Without political will and robust investments in healthcare, Africa cannot break out of the underdevelopment trap
Call it the curse of geography. A person born in the African continent will live 17 years less than one born in America or Europe. Enduring life in a place that has the world’s highest infant and child mortality rates does not ensure that the spell of the curse will be broken. A 15-year-old adult in Africa has high probability of dying before the age of 60 years. The continent has a precarious demography—95 per cent of its population is less than 60 years old, while the average life expectancy at birth is 60.
The continent has been living with recurring droughts and famines, and unending conflicts that have disrupted settled lives and crucial basic infrastructures. Their impacts on the overall health are now unfolding with scary manifestations. According to the Global Hunger Index 2018, Africa has the world’s 10 countries with the highest under-five mortality rate. Seven of them are fragile states, chronically ravaged by conflicts that do not allow governments to function.
Chronic hunger makes a person highly vulnerable to diseases. An African is more prone to it than a person living in any other continent. An increase in the burden of disease has resulted in the demand for government medical support. But women and children are deprived of it, even in times of medical emergencies. African countries are not known for using funds on this crucial human development aspect. Significant amounts are diverted to fighting weather extremities and in relief efforts. Only nine countries spend US $500 per capita per year on health while half of the continent’s countries spend less than $140. This pushes the continent into a downward spiral.
Africa has missed all the Millennium Development Goals. Now, it has the opportunity to meet the Sustainable Development Goals (SDGs) that are high on health-related targets. But Africa’s progress has been abysmal so far. The health indicators in African nations are so poor that meeting the world average seems unlikely. As if the burden of diseases that Africa is already known for were not enough, the continent is under the grip of the rich world’s diseases as well—non-communicable diseases. It immensely adds to the continent’s crumbling health infrastructure and stretches the already trickling health budgets. Soon, non communicable diseases will emerge as the bigger killer in the continent than the most common diseases causing deaths—HIV/AIDS. Climate change and environmental destruction could lead to the emergence of a variety of diseases that the world is unprepared to deal with. A strong health system could well be the saviour in the times to come. But Africa is still struggling with the basics.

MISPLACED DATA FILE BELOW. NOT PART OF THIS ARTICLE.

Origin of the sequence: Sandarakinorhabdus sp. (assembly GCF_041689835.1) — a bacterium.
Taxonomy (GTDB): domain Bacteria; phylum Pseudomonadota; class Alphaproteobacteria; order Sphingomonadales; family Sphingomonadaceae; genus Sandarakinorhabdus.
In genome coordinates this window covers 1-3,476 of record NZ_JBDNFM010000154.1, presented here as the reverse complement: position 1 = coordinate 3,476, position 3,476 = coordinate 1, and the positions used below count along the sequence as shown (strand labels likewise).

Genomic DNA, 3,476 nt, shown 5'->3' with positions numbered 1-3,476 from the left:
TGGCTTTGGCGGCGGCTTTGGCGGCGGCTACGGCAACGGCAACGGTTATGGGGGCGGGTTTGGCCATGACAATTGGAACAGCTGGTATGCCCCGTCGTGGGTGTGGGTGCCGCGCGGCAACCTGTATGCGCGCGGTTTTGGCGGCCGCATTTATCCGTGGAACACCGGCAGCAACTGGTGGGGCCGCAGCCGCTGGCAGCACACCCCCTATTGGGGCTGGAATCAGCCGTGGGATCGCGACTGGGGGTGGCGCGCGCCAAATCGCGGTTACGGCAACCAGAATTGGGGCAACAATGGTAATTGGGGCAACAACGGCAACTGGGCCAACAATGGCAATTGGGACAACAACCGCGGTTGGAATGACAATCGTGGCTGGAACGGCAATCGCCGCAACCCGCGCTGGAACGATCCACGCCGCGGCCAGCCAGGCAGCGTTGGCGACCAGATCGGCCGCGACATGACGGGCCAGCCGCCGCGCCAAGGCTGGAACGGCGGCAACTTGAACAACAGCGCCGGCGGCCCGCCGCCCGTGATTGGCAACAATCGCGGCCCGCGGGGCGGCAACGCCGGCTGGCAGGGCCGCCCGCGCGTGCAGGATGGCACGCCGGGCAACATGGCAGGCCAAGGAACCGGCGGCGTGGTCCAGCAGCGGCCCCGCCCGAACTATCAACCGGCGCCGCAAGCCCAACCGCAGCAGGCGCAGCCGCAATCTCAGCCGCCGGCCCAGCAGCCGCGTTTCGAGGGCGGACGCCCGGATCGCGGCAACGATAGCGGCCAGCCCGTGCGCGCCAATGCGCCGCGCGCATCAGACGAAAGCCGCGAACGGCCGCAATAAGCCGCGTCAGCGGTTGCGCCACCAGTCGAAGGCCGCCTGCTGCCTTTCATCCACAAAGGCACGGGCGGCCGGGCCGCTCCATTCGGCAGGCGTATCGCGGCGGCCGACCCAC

A badly managed continent means a degraded and polluted environment. Now, this too is taking several lives. In the African region recognised by WHO, all the children under five years of age are exposed to fine particulate matter (PM2.5), which is higher than the WHO air quality guidelines. Further, acute respiratory infection is the leading cause of death of children under five years of age in the African region. The economic cost of premature deaths from air pollution is estimated at $450 billion. The economic loss due to the lack of access to safe drinking water and sanitation is estimated to be 5 per cent of the region’s gross domestic product. According to WHO, every dollar invested in sanitation could yield over six-fold return. This was recognised in 2008 when 52 countries in the continent signed the Libreville Declaration on Health and the Environment for Africa. The Strategic Action Plan to Scale Up Health and Environment Interventions in Africa 2019-2029 was adopted at the closing of the Third Inter-ministerial Conference on Health and Environment held in the Gabon in November 2018. It showed that financial resources for these are limited.
Lack of political will to improve infrastructure in the health sector has resulted in 80 per cent of the people taking help of traditional health workers for treatment. The African Union’s Abuja Declaration states that every country must invest at least 15 per cent of its annual budget into healthcare. In 2014, only four countries managed to achieve this. Health has been a matter of concern for Africa for many years. The Declaration of Alma-Ata, which hoped to achieve the goal of health for all, was signed way back in 1978 in Kazakhstan. There was barely any progress on this front, so the world met again this year in October at the same venue to renew the pledges. The Astana Declaration was signed. If Africa meets this, it would also meet the Universal Health Coverage target.
The good news is that the continent has woken up to the importance of investing in improving the environment. It can take lessons from Rwanda which is moving towards meeting the SDG target. The country has strengthened its health network by making crucial investments and improving technology. This will help improve its health indicators. Achieving SDG targets is crucial to meet Africa’s Agenda 2063, which is a strategic framework for the socio-economic transformation of the continent.
(This article was first published in the 1-15th December issue of Down To Earth under the headline 'Health in Africa'. It is part of a series on healthcare in Africa).
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